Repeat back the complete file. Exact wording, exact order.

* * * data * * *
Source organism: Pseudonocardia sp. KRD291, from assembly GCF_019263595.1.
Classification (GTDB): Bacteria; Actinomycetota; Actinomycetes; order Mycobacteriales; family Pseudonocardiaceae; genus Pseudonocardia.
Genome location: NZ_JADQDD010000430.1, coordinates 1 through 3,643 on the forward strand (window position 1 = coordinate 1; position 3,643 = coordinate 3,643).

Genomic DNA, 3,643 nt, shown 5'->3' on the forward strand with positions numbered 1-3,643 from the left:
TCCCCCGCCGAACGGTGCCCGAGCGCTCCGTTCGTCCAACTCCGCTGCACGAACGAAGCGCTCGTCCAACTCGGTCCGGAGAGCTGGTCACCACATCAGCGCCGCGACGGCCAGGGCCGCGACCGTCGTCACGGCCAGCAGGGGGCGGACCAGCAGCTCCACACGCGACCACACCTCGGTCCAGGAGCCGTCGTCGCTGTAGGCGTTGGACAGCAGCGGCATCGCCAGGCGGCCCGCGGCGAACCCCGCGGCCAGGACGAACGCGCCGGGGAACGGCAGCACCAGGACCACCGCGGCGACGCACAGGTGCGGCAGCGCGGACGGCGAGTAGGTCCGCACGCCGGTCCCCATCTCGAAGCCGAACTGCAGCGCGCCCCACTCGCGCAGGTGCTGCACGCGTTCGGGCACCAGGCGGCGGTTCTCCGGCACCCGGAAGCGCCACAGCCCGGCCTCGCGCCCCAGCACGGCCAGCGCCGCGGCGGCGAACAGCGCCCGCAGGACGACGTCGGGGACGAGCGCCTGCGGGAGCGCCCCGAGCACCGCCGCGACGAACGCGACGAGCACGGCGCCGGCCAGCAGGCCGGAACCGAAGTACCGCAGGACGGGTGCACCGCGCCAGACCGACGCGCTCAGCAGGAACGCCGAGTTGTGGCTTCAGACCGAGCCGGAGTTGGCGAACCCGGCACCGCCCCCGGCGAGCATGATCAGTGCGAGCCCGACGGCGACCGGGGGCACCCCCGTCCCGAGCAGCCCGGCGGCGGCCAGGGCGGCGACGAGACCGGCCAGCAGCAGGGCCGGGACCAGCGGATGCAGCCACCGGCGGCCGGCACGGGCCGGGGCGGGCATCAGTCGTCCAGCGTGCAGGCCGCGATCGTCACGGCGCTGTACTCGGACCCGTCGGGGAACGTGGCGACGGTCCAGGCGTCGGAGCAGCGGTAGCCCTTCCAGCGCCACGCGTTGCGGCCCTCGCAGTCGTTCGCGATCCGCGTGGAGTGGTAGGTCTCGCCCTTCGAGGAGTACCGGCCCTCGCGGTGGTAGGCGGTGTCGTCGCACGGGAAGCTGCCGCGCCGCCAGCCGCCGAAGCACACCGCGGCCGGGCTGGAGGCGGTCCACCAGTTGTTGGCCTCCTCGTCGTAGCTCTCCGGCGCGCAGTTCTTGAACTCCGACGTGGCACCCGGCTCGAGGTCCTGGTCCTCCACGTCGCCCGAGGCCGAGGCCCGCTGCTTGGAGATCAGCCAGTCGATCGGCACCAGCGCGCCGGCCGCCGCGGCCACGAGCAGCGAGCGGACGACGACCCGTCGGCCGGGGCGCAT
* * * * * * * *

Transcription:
Source organism: Pseudonocardia sp. KRD291, from assembly GCF_019263595.1.
Classification (GTDB): Bacteria; Actinomycetota; Actinomycetes; order Mycobacteriales; family Pseudonocardiaceae; genus Pseudonocardia.
Genome location: NZ_JADQDD010000430.1, coordinates 1 through 3,643 on the forward strand (window position 1 = coordinate 1; position 3,643 = coordinate 3,643).

Genomic DNA, 3,643 nt, shown 5'->3' on the forward strand with positions numbered 1-3,643 from the left:
TCCCCCGCCGAACGGTGCCCGAGCGCTCCGTTCGTCCAACTCCGCTGCACGAACGAAGCGCTCGTCCAACTCGGTCCGGAGAGCTGGTCACCACATCAGCGCCGCGACGGCCAGGGCCGCGACCGTCGTCACGGCCAGCAGGGGGCGGACCAGCAGCTCCACACGCGACCACACCTCGGTCCAGGAGCCGTCGTCGCTGTAGGCGTTGGACAGCAGCGGCATCGCCAGGCGGCCCGCGGCGAACCCCGCGGCCAGGACGAACGCGCCGGGGAACGGCAGCACCAGGACCACCGCGGCGACGCACAGGTGCGGCAGCGCGGACGGCGAGTAGGTCCGCACGCCGGTCCCCATCTCGAAGCCGAACTGCAGCGCGCCCCACTCGCGCAGGTGCTGCACGCGTTCGGGCACCAGGCGGCGGTTCTCCGGCACCCGGAAGCGCCACAGCCCGGCCTCGCGCCCCAGCACGGCCAGCGCCGCGGCGGCGAACAGCGCCCGCAGGACGACGTCGGGGACGAGCGCCTGCGGGAGCGCCCCGAGCACCGCCGCGACGAACGCGACGAGCACGGCGCCGGCCAGCAGGCCGGAACCGAAGTACCGCAGGACGGGTGCACCGCGCCAGACCGACGCGCTCAGCAGGAACGCCGAGTTGTGGCTTCAGACCGAGCCGGAGTTGGCGAACCCGGCACCGCCCCCGGCGAGCATGATCAGTGCGAGCCCGACGGCGACCGGGGGCACCCCCGTCCCGAGCAGCCCGGCGGCGGCCAGGGCGGCGACGAGACCGGCCAGCAGCAGGGCCGGGACCAGCGGATGCAGCCACCGGCGGCCGGCACGGGCCGGGGCGGGCATCAGTCGTCCAGCGTGCAGGCCGCGATCGTCACGGCGCTGTACTCGGACCCGTCGGGGAACGTGGCGACGGTCCAGGCGTCGGAGCAGCGGTAGCCCTTCCAGCGCCACGCGTTGCGGCCCTCGCAGTCGTTCGCGATCCGCGTGGAGTGGTAGGTCTCGCCCTTCGAGGAGTACCGGCCCTCGCGGTGGTAGGCGGTGTCGTCGCACGGGAAGCTGCCGCGCCGCCAGCCGCCGAAGCACACCGCGGCCGGGCTGGAGGCGGTCCACCAGTTGTTGGCCTCCTCGTCGTAGCTCTCCGGCGCGCAGTTCTTGAACTCCGACGTGGCACCCGGCTCGAGGTCCTGGTCCTCCACGTCGCCCGAGGCCGAGGCCCGCTGCTTGGAGATCAGCCAGTCGATCGGCACCAGCGCGCCGGCCGCCGCGGCCACGAGCAGCGAGCGGACGACGACCCGTCGGCCGGGGCGCAT